KT Cloudbusting -- Kate Bush In Her Own Words

Strange Phenomena

This next song is called ``Strange Phenomena'' and it's all about the coincidences that happen to all of us all of the time. Like maybe you're listening to the radio and a certain thing will come up, you go outside and it will happen again. It's just how similar things seem to attract together, like the saying ``birds of a feather flock together'' and how these things do happen to us all the time. Just strange coincidences that we're only occasionally aware of. And maybe you'll think how strange that is, but it happens all the time. (1978, Self Portrait)


"Strange Phenomena'' is about how coincidences cluster together. We can all recall instances when we have been thinking about a particular person and then have met a mutual friend who - totally unprompted - will begin talking about that person. That's a very basic way of explaining what I mean, but these ``clusters of coincidence'' occur all the time. We are surrounded by strange phenomena, but very few people are aware of it. Most take it as being part of everyday life. (1978, Music Talk)


*"Strange phenomena'' suggests that she believes in other forces.

Oh yes, I do. The thing about us humans is that we consider ourselves it, that we know everything. I think we're abusing our power and are guided by things we don't know about that are much stronger then us. But you can't label them if you don't know what they are. Also, it tends to sound a bit trendy like ``the cosmic forces'' and it's cruel to do that because most religions have been exploited. As long as they're not misinterpreted they're good because they give the individual something to hold onto. (1978, Trouser Press)


*I would like to ask you if the record ``strange phenomena'' on the kick inside was prompted by any outside experience, in fact?

Yeah, It's all about coincidences. And there's in fact a school of thought about that called, well it's Synchronicity. And it's about all the things that happen that are very similar and how one day all these really strange coincidences will happen to you. And alot of these happen to me. Like I'll be talking about something to someone and I'll go home and someone will ring me up about the same thing. And I think it's one of our phenomenas, I must admit, yeah.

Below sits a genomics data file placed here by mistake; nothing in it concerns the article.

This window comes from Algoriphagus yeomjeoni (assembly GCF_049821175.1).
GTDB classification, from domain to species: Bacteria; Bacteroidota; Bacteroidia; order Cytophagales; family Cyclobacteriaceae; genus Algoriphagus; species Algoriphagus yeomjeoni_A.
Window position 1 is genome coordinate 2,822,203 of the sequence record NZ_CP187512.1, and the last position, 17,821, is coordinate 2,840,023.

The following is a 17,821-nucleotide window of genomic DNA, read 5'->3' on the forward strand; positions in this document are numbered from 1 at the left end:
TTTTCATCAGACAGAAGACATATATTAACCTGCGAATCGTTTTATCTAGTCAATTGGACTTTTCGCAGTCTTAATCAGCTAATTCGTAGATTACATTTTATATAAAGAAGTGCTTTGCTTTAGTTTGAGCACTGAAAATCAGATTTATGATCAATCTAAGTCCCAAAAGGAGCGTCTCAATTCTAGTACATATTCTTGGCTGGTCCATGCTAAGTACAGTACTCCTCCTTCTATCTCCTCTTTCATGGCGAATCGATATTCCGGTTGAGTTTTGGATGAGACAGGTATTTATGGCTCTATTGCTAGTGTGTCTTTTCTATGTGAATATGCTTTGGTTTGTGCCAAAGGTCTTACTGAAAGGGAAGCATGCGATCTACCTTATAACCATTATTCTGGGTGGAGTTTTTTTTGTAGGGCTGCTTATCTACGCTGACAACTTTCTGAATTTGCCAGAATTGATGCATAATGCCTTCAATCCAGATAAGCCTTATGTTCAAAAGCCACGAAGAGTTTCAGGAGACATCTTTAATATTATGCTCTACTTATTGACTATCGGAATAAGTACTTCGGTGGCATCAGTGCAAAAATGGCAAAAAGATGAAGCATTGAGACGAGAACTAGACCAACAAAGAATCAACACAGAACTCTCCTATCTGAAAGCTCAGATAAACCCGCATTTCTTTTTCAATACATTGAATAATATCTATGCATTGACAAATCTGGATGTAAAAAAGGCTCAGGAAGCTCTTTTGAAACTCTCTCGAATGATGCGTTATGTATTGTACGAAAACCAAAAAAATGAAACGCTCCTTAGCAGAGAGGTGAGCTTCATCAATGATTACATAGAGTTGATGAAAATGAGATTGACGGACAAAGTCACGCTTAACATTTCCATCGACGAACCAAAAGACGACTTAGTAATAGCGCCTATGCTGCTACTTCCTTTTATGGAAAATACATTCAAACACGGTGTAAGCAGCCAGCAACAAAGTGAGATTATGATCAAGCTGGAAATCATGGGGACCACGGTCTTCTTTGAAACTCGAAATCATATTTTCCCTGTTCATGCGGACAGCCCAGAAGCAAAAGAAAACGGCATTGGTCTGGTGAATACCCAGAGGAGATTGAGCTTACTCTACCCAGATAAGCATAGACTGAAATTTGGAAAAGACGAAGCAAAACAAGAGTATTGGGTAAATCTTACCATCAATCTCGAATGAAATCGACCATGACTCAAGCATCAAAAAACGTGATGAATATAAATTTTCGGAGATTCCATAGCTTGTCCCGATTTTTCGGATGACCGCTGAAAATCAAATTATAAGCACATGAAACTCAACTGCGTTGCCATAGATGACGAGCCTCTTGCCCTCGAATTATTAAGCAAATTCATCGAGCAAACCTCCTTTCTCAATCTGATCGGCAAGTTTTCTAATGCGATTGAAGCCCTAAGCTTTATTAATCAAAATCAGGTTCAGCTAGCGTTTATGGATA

You do believe that mental vibrations can be transmitted from one person to another.

I think by what you think and how you are you attract things to you. I think if you are a negative unhappy person a lot of negative unhappy things could happen to you. I really believe in that, yeah. (1979, Personal Call)


*Kate, you remember any memorable coincidences like that?

Oh, dear. Well they do happen alot, like just being places and someone you haven't seen for years will turn up. Reading a book and seeing it in a shop and then seeing it on a bus. They happen all the time, and it happens to everyone. I mean people are full of these little things that happen to them.

It would wonderful to be able to explain it, but I suppose it would spoil it to some extent, wouldn't it, if you could explain it.

I think so, yes. I think you just have to accept it. (1979, Personal Call)


*Going back to ``strange phenomena'' from the kick inside, many of her lyrical concepts have centered on the notion of reincarnation, many of us thought.

I never really meant to suggest that at all. I'm not a strong believer in reincarnation; it's more a feeling of deja-vu. (1983, Music Express)


*If you could tell me what ``om mani padme hum'' means.

Well, it's a buddist chant actually, and I couldn't actually tell you what it means because unfortunately I don't practice Buddhism. But it's a passion mantra, and it's really just a mediative - blah - chant that people use when they're in a state of higher being. (1979, Personal Call)


In ``strange phenomena,'' what do the words ``om mani padme hum'' mean?

Club member Matthew Toreson has sent in an explanation, which he found in an encyclopedia. It is a form of adoration of the Buddha, and means, ``Oh, the jewel in the lotus.'' Thanks, Matthew. (1979, KBC 1)


In ``strange phenomena'' you sing ``g arrives'' who or what is ``g''

"G'' is in fact someone we know called mr. G. (1980, KBC 5)


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